Just like my entrepreneur had chosen to play in the field of agribusiness with choices about whether to pay the labourers for lunch, or provide lunch in the plantations (or not to do anything about lunch!), so my son’s choices for his study abroad year were all part of the greater game of life. 

It’s That We Play…

At the Impact Circle last night, we talked about immersing ourselves in the game of business, sometimes being overwhelmed by the need to win at that game, and also seeing that the game has no end, that there are no winners and no losers, and that, at some point, we simply run out of time. 

If this statement is true then we don’t need to worry about which domino to move first, we should simply do what occurs to us to do.

The paradox of his situation (and yours, and mine) is that it looks as if the objective of what he does is to create a business that can be profitable and competitive internationally, but this is his equivalent of me becoming a very good personal assistant. My child might need some help navigating application forms for Danish universities, and being better at filling in forms will help with that, but it isn’t the point of being a parent. 

The question that underpins of all this, that we threw back and forth yesterday evening is this,

...for the sake of what…?

And, for our invited guest, it was the same as if you’d asked any of the members of the Circle. 

The impact is in the everyday. 

It’s for the sake of love. 

He didn’t say that but I could see it in his eyes, I could see that the connection with the people he surrounded himself with was what drove him; it’s what drives all of us. 

The way we treat someone, the way we design the work that we do, the love we pour into the food we cook for our children, are simply how we engage with life. What we do in life is unimportant — there is no end-game, we’re not playing to win, we’re playing to play.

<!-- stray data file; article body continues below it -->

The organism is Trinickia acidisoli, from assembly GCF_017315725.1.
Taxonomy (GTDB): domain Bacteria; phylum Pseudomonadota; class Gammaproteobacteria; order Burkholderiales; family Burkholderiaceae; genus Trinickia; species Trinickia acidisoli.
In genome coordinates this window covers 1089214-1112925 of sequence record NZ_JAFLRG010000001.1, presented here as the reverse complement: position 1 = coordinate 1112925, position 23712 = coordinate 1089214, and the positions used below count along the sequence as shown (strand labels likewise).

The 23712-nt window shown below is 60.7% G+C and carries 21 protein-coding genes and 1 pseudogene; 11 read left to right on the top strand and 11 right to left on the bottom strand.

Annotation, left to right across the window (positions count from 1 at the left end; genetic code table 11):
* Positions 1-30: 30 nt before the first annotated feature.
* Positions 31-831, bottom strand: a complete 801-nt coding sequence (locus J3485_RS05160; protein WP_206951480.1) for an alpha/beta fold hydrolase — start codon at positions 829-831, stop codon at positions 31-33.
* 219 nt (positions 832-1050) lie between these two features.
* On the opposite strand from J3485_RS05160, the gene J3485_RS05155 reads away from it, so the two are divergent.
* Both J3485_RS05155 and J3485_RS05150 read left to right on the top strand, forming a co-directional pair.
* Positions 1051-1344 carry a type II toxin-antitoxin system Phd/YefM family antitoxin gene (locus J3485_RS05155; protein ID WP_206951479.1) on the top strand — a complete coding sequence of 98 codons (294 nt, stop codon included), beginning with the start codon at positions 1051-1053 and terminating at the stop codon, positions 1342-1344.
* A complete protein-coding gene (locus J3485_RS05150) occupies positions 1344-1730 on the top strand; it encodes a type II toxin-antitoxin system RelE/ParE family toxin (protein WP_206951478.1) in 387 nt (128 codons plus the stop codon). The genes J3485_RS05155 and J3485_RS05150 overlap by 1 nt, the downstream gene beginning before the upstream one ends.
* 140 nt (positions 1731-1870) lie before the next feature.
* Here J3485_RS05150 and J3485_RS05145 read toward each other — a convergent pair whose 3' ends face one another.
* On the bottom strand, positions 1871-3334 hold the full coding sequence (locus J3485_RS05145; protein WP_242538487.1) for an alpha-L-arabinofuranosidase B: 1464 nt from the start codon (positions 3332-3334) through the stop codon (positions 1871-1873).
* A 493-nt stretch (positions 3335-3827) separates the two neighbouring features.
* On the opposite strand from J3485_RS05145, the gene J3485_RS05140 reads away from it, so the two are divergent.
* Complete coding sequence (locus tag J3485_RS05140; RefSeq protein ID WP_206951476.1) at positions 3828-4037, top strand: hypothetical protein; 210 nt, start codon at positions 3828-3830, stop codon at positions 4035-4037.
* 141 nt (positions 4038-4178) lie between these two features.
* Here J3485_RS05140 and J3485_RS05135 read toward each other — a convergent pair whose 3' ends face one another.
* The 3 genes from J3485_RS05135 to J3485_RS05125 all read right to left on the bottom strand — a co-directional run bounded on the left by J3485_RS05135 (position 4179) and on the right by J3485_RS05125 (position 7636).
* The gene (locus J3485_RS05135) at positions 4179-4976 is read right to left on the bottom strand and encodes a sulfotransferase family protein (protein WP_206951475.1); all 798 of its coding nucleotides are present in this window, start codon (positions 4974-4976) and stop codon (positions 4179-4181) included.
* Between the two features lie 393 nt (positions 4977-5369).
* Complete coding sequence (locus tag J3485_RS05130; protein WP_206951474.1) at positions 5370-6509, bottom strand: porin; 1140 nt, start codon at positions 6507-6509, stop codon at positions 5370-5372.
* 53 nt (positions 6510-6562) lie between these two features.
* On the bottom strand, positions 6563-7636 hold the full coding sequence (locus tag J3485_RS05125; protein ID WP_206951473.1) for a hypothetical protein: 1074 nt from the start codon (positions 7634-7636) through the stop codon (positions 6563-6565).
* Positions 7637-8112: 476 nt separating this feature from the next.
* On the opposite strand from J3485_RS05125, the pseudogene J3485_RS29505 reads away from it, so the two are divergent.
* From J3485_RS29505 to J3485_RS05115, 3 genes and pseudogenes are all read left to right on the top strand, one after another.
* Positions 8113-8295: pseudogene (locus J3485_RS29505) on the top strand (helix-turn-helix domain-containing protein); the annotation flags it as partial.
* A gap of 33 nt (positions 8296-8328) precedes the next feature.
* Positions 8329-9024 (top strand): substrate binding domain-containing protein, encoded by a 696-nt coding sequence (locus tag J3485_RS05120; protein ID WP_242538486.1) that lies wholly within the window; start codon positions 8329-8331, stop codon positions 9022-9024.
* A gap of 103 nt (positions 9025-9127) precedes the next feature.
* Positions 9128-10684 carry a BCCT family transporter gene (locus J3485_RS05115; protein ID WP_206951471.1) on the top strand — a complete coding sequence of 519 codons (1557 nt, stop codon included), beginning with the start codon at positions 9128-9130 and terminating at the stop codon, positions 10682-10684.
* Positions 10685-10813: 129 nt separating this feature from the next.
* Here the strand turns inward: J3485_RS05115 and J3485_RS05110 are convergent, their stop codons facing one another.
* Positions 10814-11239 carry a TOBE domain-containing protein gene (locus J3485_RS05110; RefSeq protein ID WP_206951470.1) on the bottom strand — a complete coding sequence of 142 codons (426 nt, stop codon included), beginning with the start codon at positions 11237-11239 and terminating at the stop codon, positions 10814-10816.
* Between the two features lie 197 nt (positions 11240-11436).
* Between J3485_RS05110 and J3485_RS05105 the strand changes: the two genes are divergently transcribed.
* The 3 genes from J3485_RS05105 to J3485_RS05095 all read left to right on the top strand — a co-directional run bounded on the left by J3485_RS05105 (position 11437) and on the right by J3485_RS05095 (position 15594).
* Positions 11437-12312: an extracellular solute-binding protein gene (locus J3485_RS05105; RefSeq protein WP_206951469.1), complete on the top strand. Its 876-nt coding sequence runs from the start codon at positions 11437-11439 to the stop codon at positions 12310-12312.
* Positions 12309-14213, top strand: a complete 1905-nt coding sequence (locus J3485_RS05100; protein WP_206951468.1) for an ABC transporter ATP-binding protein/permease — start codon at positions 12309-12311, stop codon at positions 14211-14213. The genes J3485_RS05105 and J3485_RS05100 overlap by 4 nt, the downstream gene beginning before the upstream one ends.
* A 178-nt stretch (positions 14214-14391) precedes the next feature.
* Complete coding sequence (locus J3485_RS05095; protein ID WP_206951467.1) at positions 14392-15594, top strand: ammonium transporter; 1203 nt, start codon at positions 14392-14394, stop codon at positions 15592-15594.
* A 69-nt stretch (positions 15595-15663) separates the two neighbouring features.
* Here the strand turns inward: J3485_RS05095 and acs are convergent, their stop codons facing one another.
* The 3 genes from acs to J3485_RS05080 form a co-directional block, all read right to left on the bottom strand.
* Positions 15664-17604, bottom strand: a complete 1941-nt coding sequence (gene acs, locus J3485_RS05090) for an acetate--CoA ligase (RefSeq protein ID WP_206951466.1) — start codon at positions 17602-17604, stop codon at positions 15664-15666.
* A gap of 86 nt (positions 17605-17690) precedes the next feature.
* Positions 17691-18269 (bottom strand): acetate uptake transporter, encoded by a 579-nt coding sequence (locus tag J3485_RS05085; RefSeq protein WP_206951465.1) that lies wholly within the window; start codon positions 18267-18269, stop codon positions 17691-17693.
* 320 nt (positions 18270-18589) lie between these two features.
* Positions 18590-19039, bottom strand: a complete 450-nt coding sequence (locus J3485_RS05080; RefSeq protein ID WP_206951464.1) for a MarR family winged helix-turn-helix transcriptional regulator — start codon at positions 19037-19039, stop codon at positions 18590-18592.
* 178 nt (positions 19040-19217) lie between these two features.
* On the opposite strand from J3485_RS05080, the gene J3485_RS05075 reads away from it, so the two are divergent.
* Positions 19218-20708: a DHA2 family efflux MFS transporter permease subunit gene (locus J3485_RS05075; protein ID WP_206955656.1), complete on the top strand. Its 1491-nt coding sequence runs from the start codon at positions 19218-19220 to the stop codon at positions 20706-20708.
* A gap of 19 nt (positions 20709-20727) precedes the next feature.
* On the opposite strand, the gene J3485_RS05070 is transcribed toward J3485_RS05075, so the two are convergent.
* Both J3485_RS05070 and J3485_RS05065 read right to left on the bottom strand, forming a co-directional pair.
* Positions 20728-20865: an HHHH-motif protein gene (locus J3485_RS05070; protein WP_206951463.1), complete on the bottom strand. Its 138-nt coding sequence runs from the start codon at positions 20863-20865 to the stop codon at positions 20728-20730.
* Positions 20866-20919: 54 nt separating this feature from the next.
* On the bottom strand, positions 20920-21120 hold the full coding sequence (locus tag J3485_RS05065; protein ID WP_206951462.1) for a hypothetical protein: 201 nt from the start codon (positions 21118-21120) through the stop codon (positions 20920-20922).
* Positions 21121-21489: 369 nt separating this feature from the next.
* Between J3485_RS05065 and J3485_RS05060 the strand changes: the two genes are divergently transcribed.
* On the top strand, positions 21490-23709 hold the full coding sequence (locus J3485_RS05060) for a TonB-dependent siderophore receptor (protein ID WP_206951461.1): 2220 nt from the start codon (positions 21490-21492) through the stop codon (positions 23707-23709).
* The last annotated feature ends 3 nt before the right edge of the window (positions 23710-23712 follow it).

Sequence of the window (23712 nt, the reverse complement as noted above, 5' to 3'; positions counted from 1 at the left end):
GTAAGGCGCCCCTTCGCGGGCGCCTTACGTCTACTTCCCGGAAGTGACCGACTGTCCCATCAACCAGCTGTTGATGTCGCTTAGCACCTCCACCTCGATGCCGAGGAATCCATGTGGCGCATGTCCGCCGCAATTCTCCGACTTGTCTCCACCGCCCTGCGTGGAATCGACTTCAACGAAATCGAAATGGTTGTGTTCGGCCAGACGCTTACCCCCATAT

And, sometimes, we get distracted by selling palm oil in 40 degree heat, or filling in forms for Danish universities and we think we have complex problems to solve. Oh well!

What Do We Do When the Challenges are Real?

And, yes, I realise that, in a sector like international development, as with any global, or large-scale problem, it can look as if the challenges are complex, connected, and fundamentally insoluble.

It feels important that fewer children go to bed hungry, fewer people die of preventable diseases, more people have sustainable livelihoods, security, access to education…

The paradox is that we are playing to win, even in an imaginary game. And, in our imaginary game, if all the dominoes are interconnected, and it doesn’t matter which one we move first, then we may as well start with what inspires us. Because who knows where the shift will come from that changes everything.

In answer to my question, ‘what would you choose to change?’ the first domino is always the one we just played.

With love,

Cathy